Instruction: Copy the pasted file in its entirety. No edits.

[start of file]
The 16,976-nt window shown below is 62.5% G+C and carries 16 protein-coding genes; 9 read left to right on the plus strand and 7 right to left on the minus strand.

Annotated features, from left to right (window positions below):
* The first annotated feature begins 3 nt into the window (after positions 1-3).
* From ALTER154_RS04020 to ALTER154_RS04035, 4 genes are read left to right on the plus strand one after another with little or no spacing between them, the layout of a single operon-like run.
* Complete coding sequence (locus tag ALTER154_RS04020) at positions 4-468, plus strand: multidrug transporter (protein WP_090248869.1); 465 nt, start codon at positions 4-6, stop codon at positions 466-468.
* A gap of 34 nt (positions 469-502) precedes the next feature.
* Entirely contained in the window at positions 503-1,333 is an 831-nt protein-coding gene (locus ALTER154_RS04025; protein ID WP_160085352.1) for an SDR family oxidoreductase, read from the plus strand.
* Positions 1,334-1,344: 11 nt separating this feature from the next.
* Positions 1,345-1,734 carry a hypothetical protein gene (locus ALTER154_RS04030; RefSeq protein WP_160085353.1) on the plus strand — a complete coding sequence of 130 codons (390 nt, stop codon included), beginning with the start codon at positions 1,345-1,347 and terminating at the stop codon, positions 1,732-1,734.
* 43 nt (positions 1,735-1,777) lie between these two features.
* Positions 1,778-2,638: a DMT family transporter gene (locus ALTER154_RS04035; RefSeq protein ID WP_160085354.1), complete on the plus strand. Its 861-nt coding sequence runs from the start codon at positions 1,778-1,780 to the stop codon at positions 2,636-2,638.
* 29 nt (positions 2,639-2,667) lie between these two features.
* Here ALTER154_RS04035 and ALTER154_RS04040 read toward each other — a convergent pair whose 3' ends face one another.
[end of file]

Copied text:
The 16,976-nt window shown below is 62.5% G+C and carries 16 protein-coding genes; 9 read left to right on the plus strand and 7 right to left on the minus strand.

Annotated features, from left to right (window positions below):
* The first annotated feature begins 3 nt into the window (after positions 1-3).
* From ALTER154_RS04020 to ALTER154_RS04035, 4 genes are read left to right on the plus strand one after another with little or no spacing between them, the layout of a single operon-like run.
* Complete coding sequence (locus tag ALTER154_RS04020) at positions 4-468, plus strand: multidrug transporter (protein WP_090248869.1); 465 nt, start codon at positions 4-6, stop codon at positions 466-468.
* A gap of 34 nt (positions 469-502) precedes the next feature.
* Entirely contained in the window at positions 503-1,333 is an 831-nt protein-coding gene (locus ALTER154_RS04025; protein ID WP_160085352.1) for an SDR family oxidoreductase, read from the plus strand.
* Positions 1,334-1,344: 11 nt separating this feature from the next.
* Positions 1,345-1,734 carry a hypothetical protein gene (locus ALTER154_RS04030; RefSeq protein WP_160085353.1) on the plus strand — a complete coding sequence of 130 codons (390 nt, stop codon included), beginning with the start codon at positions 1,345-1,347 and terminating at the stop codon, positions 1,732-1,734.
* 43 nt (positions 1,735-1,777) lie between these two features.
* Positions 1,778-2,638: a DMT family transporter gene (locus ALTER154_RS04035; RefSeq protein ID WP_160085354.1), complete on the plus strand. Its 861-nt coding sequence runs from the start codon at positions 1,778-1,780 to the stop codon at positions 2,636-2,638.
* 29 nt (positions 2,639-2,667) lie between these two features.
* Here ALTER154_RS04035 and ALTER154_RS04040 read toward each other — a convergent pair whose 3' ends face one another.